Hi all, Dan Laboe here covering for Jim on his final day of vacation. He will be back in action and well-rested to provide you with his usual enthralling market commentary on Monday.
Today I'm going to take a look at the market action, some of the reasoning behind this pullback (and why it's a good thing) and examine some of our portfolios activity today.
We've Got Sellers
The bulls and the bears are battling it out at critical support levels. The Nasdaq 100 and the S&P 500 broke through their respective 50-day moving average after testing them several times throughout morning trading.
Towards the end of day, we saw a rotation out of the tech-driven Nasdaq 100. Investors pulled more profits from its biggest winners with Apple (AAPL) and Amazon (AMZN), leading the index down, illustrating daily losses of 1.5% and 2%, respectively. Investors are rotating these profits into some of the cyclical sectors that have underperformed in 2020, with banks, utilities, and industrials keeping the S&P 500 buoyant today.
This market pullback (which began on September 3rd) was catalyzed by the split surge from Apple (AAPL) and Tesla (TSLA). Both of these stocks saw huge capital gains into their respective stock splits on August 31st. Retail investors flooded into these shares on the implication that they are "cheaper," when in reality, AAPL & TSLA have never been more expensive on a valuation basis.
Both the Nasdaq 100 and the S&P 500 surged to the most overbought levels since January of 2018, on a relative strength index (aka RSI) basis, which can be seen in both charts above. The markets quickly corrected as institutional investors & traders stepped in and blew some of the retail investor driven froth off the top. The largest pullbacks naturally came from the most parabolic stocks.
With new sellers in the market, analysts speculate that a further correction could be on the horizon after 6 months of record gains driven by dtech. The impending November election is also bound to bring volatility with it.
Still, market optimism remains strong, with interest rates being pushed to virtually 0 for years to come. Jerome Powell and his dovish band of Governors vow to let inflation run for the economy's benefit. Analysts can now discount (denominator) the future earnings (numerator) of innovation-driven companies – who are expected to have massive payouts years in the future – at a much lower rate, making these enterprises more valuable today than ever before.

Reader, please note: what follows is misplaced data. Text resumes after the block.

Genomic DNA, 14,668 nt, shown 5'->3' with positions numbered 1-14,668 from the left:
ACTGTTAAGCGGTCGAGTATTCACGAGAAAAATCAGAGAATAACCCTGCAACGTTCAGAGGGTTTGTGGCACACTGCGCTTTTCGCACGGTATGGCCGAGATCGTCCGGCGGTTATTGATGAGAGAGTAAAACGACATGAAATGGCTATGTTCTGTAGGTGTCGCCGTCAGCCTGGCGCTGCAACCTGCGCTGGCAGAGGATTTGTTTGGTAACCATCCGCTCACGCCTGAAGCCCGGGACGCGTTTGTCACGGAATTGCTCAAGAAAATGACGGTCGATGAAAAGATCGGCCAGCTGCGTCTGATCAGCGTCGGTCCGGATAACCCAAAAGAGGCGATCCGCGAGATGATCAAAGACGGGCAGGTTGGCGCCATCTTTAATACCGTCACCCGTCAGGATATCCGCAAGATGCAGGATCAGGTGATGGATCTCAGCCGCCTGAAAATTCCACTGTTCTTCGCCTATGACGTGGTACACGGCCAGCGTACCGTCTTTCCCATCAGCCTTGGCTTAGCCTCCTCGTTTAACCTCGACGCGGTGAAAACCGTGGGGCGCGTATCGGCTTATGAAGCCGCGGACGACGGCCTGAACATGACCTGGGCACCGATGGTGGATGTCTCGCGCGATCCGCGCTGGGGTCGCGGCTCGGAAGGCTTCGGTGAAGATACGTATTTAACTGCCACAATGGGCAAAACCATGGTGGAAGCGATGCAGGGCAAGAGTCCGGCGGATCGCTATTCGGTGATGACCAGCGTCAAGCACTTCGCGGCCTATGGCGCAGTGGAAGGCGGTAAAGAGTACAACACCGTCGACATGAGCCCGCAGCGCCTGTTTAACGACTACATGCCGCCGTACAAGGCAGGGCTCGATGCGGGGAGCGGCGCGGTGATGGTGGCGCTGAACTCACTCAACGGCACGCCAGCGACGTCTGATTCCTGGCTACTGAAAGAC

The massive valuation push in tech is justified, but to what extent? How much more do tech stocks have to run in 2020? With sellers beginning to show their colors in the market, it looks like investors may be ready for a profit rotation out of secular tech and into underperforming cyclical sectors, which are beginning to recover with the rapidly convalescing economy.
I am bullish about equities in the next decade, and 2020 has been an invigorating start to the roaring 20s. Still, I am apprehensive about what the rest of 2020 has instore for us.
This correction is a good thing for savvy investors as it is providing ripening opportunities every percent the stock market falls. This slight stock retreat is preventing a much greater and more dangerous capitulation-driven selloff that could have occurred if the markets continued to drive upward unchecked.
Do not panic if the equity markets are to plunge further, as this will be the time to capitalize and pick off your favorite stocks at a discount.
Remember what the legendary Warren Buffett said: "Be fearful when others are greedy and greedy when others are fearful."
We had some robust winners today despite the nearly sideways trading. CROX, VSTO, QDEL, and HWM all drove daily returns in excess of 5%.
Crocs (CROX) in the Counterstrike Portfolio was today's biggest winner, gaining 7.6% after management provided healthy Q3 guidance in anticipation of its presentation at the CL King & Associates' 18th Annual Best Ideas Conference on Wednesday.
Income Investor: Perhaps the most essential of all businesses during this pandemic is the grocery store, so it makes sense why supermarket giant Kroger (KR) just reported a stronger-than-expected second-quarter report. The company beat on both the top and bottom lines with digital sales soaring 127% from last year. It also offered a forecast for the second half of the year, which is rather rare these days. Maddy added the stock back on March 10th. Take a look at the editor's complete commentary for more specifics on KR's report.
Have a great weekend!
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